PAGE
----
Inheritance is the defining feature of a class, and it has nothing to do with where or how the data that class uses is stored. Inheritance is about where your code goes and how it is reused.

And I'll try not to beat this dead horse much further, but you don't have to dynamically allocate classes for them to be useful as classes.

DRW wrote:
Rainwarrior's example doesn't justify object orientation to begin with since he just uses the class as a simple container for static variables.

It's an example of how to reduce the overhead of indirection, and nothing more.

If you want a justification for why classes are useful, I dunno, go read a book or something? I'm not interested in that debate. Do you think anyone else here is?

DRW wrote:
You seem to be under the impression that I haven't used it myself. ... I know what I'm talking about.

I'm merely under the impression that you have a very narrow opinion of what C++ is useful for. I was trying to honestly explain why I think otherwise, the reasons for which have to do with my own personal experiences with it. I don't know how to convince you otherwise, because what convinced me did take years. I also have no desire to convince you of my opinion. What I do desire is to be able to discuss this new development with people who share that opinion, without you interjecting aggressive and uninformative rants about why you think it's useless. That seems to be impossible though.


Last edited by rainwarrior on Wed Nov 09, 2016 1:38 pm, edited 4 times in total.

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PostPosted: Wed Nov 09, 2016 1:31 pm 
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I think part of the problem is a memory layout quirk that C++ inherits from C: even if objects are part of a statically allocated pool, all data members of a class/struct must be contiguous in memory except for alignment padding. As far as I'm aware, the C++ language has no built-in facility for the sort of striped arrays that the 6502 can access efficiently. The same is true for variable allocation, as the language offers no way to prove statically that a particular set of functions with automatic variables lack recursion.

I use polymorphism in my assembly programs. The Curse of Possum Hollow has at last count 47 different actor classes, each with its own override for the move method, though they all use the same draw implementation.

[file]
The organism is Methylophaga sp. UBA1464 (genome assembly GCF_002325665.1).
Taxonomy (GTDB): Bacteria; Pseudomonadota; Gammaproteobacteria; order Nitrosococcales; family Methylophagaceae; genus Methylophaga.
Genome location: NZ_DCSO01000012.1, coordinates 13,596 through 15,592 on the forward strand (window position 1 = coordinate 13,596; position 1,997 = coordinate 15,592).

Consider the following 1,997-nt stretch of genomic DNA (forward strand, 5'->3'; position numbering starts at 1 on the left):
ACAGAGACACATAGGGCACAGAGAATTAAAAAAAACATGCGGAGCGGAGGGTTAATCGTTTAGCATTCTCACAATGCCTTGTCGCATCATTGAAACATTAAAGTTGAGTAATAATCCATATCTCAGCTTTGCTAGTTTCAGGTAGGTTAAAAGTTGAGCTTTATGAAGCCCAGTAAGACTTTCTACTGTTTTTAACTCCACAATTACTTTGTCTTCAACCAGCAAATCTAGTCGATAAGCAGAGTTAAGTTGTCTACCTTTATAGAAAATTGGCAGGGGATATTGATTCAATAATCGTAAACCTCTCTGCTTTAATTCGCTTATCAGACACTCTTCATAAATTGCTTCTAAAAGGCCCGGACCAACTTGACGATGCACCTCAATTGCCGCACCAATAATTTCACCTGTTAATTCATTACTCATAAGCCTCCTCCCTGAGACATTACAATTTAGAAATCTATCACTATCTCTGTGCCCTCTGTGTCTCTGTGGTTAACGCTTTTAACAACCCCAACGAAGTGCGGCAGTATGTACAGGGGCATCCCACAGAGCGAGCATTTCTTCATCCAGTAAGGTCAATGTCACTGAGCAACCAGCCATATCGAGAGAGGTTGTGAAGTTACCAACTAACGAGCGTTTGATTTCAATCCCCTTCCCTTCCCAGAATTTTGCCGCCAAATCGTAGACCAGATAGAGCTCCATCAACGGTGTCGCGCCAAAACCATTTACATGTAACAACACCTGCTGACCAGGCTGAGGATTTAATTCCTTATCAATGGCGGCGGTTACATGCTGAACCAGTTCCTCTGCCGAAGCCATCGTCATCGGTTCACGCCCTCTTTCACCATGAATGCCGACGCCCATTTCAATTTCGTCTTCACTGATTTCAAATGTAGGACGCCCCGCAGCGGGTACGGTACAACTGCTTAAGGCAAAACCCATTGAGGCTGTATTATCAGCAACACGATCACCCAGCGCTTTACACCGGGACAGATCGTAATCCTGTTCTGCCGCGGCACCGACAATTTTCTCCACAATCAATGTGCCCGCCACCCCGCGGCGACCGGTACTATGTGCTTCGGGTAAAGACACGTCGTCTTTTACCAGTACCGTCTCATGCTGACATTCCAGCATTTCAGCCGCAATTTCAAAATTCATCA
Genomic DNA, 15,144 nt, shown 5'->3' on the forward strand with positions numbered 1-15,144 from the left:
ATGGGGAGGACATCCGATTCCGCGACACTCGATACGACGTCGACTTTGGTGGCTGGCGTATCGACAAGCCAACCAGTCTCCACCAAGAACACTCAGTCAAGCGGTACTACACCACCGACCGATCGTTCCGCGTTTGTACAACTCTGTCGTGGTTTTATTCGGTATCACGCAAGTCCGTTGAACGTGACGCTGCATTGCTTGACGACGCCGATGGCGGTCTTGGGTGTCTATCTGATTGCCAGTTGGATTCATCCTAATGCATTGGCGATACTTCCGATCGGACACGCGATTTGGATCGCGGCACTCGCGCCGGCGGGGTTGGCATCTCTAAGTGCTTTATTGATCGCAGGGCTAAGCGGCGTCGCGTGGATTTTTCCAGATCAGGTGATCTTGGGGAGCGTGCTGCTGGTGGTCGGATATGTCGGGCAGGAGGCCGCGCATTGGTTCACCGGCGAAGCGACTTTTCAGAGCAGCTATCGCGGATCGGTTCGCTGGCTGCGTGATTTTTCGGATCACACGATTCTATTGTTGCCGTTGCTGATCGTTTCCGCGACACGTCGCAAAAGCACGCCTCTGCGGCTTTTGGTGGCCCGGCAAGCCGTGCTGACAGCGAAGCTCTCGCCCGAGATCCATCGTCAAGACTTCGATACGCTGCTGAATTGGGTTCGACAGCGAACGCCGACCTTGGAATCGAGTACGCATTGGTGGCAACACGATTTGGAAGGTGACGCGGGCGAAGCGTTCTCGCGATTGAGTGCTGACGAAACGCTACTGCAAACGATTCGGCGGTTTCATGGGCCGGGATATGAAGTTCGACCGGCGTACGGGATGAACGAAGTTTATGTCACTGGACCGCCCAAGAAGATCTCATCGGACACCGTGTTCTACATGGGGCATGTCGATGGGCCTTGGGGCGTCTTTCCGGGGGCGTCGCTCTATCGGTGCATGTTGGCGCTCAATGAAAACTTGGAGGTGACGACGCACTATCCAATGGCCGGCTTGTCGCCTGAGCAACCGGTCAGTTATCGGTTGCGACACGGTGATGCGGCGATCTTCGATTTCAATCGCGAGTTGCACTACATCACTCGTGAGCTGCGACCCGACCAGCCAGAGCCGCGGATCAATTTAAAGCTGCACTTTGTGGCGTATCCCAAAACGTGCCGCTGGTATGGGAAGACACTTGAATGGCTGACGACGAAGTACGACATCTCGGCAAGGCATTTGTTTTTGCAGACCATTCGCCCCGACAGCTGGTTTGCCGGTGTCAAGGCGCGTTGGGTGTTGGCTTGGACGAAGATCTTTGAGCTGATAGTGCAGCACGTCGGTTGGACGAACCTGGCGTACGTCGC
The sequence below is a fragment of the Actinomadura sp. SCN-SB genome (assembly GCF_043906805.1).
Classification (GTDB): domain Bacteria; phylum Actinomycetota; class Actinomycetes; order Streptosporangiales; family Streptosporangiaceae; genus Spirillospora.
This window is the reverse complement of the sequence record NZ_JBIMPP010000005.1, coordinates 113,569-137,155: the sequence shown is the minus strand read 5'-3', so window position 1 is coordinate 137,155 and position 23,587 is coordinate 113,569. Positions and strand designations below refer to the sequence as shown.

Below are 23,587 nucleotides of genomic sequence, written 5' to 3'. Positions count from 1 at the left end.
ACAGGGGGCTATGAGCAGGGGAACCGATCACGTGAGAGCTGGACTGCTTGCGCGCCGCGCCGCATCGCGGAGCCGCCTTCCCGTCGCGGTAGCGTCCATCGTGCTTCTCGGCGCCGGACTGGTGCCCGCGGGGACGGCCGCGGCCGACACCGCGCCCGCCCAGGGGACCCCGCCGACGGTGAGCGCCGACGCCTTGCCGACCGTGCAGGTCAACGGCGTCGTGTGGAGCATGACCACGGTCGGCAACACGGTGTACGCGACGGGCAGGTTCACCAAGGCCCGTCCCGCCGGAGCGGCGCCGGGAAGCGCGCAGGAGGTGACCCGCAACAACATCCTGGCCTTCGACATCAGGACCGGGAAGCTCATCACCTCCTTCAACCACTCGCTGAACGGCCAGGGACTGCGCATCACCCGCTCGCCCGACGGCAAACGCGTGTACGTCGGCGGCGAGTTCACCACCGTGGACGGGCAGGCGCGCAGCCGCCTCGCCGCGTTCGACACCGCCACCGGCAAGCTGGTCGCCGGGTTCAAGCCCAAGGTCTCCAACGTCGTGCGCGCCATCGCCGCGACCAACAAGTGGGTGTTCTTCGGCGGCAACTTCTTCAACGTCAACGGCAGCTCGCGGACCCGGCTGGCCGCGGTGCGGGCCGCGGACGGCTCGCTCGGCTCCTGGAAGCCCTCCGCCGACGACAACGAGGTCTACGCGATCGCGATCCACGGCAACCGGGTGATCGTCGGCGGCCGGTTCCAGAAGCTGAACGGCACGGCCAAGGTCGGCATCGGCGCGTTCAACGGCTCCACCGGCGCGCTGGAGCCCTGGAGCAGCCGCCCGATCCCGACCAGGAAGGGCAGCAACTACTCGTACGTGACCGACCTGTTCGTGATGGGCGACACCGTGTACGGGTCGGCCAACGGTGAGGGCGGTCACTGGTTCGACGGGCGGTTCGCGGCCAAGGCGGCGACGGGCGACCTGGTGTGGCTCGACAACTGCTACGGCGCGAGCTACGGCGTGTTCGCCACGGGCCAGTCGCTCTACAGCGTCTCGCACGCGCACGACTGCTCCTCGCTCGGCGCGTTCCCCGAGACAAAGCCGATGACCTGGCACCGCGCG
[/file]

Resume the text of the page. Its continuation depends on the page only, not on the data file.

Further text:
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PostPosted: Wed Nov 09, 2016 1:54 pm 
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rainwarrior wrote:
I was demonstrating that by reorganizing your data into static arrays, you can reduce or eliminate the overhead of indirection.

Yeah, fine, but by doing this, you're not using object orientation anymore. You're using the equivalent of an index variable in combination with global array, i.e. you're using what C is capable of as well. Your only difference is that you put it into two brackets with the word "class" at the top.

You don't need to explain me the technical backgrounds. I know fully well what your code does. The only thing I'm saying is: This is not object oriented programming. It's pure functional C-like programming, with some globally valid arrays, some indices for access and all the stuff that you know from typical C programs. Only that you build a class around it.

Whoever dislikes C because he wants object orientation would dislike this attempt as well.
And whoever is o.k. with this construct can just as well use global arrays and doesn't need this class.

Whatever your code is, it is not an overhead-less version of object orientation. It is a functional programming method, put into a class that serves no real purpose other than serve as a namespace.

rainwarrior wrote:
You can still use inheritance, and everything that goes along with it.

How do you want to use inheritance if your only member ever is just the index? You do realize that static variables and functions are basically independent from inheritance, i.e. it makes absolutely no difference if you write: